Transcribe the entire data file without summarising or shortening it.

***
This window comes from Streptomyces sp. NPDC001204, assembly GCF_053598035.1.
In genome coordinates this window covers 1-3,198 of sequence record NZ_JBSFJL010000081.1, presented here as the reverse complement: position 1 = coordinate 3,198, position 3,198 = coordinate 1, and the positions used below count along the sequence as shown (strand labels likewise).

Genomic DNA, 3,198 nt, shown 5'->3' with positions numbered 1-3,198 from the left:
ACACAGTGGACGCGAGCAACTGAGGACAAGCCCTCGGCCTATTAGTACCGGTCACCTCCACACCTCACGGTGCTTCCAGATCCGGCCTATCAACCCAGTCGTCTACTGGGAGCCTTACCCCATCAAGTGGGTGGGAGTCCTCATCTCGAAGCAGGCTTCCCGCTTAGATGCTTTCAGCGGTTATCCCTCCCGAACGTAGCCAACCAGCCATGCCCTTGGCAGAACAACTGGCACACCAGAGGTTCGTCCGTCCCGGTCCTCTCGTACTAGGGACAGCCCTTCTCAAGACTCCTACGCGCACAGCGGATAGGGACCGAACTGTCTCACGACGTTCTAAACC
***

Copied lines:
This window comes from Streptomyces sp. NPDC001204, assembly GCF_053598035.1.
In genome coordinates this window covers 1-3,198 of sequence record NZ_JBSFJL010000081.1, presented here as the reverse complement: position 1 = coordinate 3,198, position 3,198 = coordinate 1, and the positions used below count along the sequence as shown (strand labels likewise).

Genomic DNA, 3,198 nt, shown 5'->3' with positions numbered 1-3,198 from the left:
ACACAGTGGACGCGAGCAACTGAGGACAAGCCCTCGGCCTATTAGTACCGGTCACCTCCACACCTCACGGTGCTTCCAGATCCGGCCTATCAACCCAGTCGTCTACTGGGAGCCTTACCCCATCAAGTGGGTGGGAGTCCTCATCTCGAAGCAGGCTTCCCGCTTAGATGCTTTCAGCGGTTATCCCTCCCGAACGTAGCCAACCAGCCATGCCCTTGGCAGAACAACTGGCACACCAGAGGTTCGTCCGTCCCGGTCCTCTCGTACTAGGGACAGCCCTTCTCAAGACTCCTACGCGCACAGCGGATAGGGACCGAACTGTCTCACGACGTTCTAAACC